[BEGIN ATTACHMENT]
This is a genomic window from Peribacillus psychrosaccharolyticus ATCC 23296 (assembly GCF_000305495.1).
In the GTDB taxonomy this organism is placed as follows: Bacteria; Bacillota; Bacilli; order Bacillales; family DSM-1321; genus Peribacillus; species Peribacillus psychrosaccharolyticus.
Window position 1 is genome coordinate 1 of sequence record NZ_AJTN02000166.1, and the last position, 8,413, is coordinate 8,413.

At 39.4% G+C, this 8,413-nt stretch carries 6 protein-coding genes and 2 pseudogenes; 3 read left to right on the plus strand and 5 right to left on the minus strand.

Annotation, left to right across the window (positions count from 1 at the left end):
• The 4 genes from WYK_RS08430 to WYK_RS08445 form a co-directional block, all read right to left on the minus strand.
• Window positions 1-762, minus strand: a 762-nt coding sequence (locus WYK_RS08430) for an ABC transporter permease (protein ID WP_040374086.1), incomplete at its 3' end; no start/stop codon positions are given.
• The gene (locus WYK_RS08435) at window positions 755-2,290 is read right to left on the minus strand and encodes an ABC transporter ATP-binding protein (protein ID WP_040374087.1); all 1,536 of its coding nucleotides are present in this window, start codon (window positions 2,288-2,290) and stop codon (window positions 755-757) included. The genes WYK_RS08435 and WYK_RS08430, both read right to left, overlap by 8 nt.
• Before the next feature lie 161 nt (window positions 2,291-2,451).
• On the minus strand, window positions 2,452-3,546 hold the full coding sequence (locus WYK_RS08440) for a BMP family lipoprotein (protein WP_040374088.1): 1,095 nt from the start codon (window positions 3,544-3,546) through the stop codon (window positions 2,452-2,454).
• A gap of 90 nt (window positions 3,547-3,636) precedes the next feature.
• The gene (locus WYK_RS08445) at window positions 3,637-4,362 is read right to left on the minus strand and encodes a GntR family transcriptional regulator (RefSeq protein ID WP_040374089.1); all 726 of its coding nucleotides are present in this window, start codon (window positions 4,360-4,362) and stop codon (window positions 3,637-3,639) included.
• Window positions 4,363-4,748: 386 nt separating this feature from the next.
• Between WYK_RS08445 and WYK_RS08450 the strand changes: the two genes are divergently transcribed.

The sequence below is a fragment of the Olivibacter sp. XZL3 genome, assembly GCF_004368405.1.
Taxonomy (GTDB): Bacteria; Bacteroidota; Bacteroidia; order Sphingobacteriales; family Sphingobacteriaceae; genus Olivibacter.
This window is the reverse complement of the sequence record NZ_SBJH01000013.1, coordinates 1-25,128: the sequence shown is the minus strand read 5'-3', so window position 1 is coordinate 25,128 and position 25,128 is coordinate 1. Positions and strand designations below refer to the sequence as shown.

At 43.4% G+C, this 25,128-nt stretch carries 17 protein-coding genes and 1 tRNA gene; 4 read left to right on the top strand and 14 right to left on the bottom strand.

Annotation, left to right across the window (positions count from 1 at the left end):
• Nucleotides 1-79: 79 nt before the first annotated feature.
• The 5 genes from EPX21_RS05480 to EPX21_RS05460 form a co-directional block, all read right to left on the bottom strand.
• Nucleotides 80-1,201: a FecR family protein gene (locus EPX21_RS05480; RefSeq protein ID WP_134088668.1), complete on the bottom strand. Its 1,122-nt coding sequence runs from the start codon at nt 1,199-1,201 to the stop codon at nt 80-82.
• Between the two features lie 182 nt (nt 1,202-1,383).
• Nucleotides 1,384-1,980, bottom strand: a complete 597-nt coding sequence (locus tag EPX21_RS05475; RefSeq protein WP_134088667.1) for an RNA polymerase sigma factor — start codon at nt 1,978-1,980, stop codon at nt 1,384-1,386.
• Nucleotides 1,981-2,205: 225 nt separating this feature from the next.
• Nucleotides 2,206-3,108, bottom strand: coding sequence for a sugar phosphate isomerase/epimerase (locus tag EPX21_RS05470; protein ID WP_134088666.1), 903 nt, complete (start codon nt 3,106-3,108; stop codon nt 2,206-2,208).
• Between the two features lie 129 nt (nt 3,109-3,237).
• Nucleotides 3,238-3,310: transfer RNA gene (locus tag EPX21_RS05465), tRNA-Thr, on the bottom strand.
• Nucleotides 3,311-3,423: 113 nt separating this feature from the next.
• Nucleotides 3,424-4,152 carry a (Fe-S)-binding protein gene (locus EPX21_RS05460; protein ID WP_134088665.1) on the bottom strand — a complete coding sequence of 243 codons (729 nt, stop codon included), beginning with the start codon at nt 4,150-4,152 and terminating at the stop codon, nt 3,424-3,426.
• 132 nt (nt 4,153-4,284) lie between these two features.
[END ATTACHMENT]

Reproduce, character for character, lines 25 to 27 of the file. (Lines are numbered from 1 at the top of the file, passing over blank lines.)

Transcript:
• Nucleotides 1,981-2,205: 225 nt separating this feature from the next.
• Nucleotides 2,206-3,108, bottom strand: coding sequence for a sugar phosphate isomerase/epimerase (locus tag EPX21_RS05470; protein ID WP_134088666.1), 903 nt, complete (start codon nt 3,106-3,108; stop codon nt 2,206-2,208).
• Between the two features lie 129 nt (nt 3,109-3,237).